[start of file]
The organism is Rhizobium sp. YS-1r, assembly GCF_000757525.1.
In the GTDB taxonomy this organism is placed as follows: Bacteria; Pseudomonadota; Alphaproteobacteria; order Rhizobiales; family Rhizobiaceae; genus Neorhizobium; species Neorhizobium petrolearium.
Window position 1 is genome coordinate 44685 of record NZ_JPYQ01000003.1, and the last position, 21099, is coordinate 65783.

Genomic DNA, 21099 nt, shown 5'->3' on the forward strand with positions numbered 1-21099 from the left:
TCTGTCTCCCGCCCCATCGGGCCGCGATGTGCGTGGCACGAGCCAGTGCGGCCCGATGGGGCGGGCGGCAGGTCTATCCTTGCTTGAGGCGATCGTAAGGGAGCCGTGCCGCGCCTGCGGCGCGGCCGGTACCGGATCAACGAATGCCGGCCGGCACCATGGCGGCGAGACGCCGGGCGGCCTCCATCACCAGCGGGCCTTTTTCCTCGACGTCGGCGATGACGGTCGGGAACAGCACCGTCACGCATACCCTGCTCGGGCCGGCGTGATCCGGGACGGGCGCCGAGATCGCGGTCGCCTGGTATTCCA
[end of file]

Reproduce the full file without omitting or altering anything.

The organism is Rhizobium sp. YS-1r, assembly GCF_000757525.1.
In the GTDB taxonomy this organism is placed as follows: Bacteria; Pseudomonadota; Alphaproteobacteria; order Rhizobiales; family Rhizobiaceae; genus Neorhizobium; species Neorhizobium petrolearium.
Window position 1 is genome coordinate 44685 of record NZ_JPYQ01000003.1, and the last position, 21099, is coordinate 65783.

Genomic DNA, 21099 nt, shown 5'->3' on the forward strand with positions numbered 1-21099 from the left:
TCTGTCTCCCGCCCCATCGGGCCGCGATGTGCGTGGCACGAGCCAGTGCGGCCCGATGGGGCGGGCGGCAGGTCTATCCTTGCTTGAGGCGATCGTAAGGGAGCCGTGCCGCGCCTGCGGCGCGGCCGGTACCGGATCAACGAATGCCGGCCGGCACCATGGCGGCGAGACGCCGGGCGGCCTCCATCACCAGCGGGCCTTTTTCCTCGACGTCGGCGATGACGGTCGGGAACAGCACCGTCACGCATACCCTGCTCGGGCCGGCGTGATCCGGGACGGGCGCCGAGATCGCGGTCGCCTGGTATTCCA